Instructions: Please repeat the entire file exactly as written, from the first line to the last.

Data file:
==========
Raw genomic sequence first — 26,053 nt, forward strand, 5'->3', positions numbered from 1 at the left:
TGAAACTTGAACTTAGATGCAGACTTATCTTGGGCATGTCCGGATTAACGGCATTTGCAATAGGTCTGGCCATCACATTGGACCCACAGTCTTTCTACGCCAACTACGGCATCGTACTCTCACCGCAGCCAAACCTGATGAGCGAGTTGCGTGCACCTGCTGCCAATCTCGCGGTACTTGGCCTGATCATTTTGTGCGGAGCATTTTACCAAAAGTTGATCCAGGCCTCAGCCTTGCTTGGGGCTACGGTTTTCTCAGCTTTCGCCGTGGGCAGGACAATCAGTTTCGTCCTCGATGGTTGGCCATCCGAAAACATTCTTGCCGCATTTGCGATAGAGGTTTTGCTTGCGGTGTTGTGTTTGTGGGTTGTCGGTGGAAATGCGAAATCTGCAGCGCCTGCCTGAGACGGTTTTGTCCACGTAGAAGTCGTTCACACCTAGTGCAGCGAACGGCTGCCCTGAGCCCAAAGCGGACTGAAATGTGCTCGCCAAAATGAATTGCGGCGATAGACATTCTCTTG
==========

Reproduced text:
Raw genomic sequence first — 26,053 nt, forward strand, 5'->3', positions numbered from 1 at the left:
TGAAACTTGAACTTAGATGCAGACTTATCTTGGGCATGTCCGGATTAACGGCATTTGCAATAGGTCTGGCCATCACATTGGACCCACAGTCTTTCTACGCCAACTACGGCATCGTACTCTCACCGCAGCCAAACCTGATGAGCGAGTTGCGTGCACCTGCTGCCAATCTCGCGGTACTTGGCCTGATCATTTTGTGCGGAGCATTTTACCAAAAGTTGATCCAGGCCTCAGCCTTGCTTGGGGCTACGGTTTTCTCAGCTTTCGCCGTGGGCAGGACAATCAGTTTCGTCCTCGATGGTTGGCCATCCGAAAACATTCTTGCCGCATTTGCGATAGAGGTTTTGCTTGCGGTGTTGTGTTTGTGGGTTGTCGGTGGAAATGCGAAATCTGCAGCGCCTGCCTGAGACGGTTTTGTCCACGTAGAAGTCGTTCACACCTAGTGCAGCGAACGGCTGCCCTGAGCCCAAAGCGGACTGAAATGTGCTCGCCAAAATGAATTGCGGCGATAGACATTCTCTTG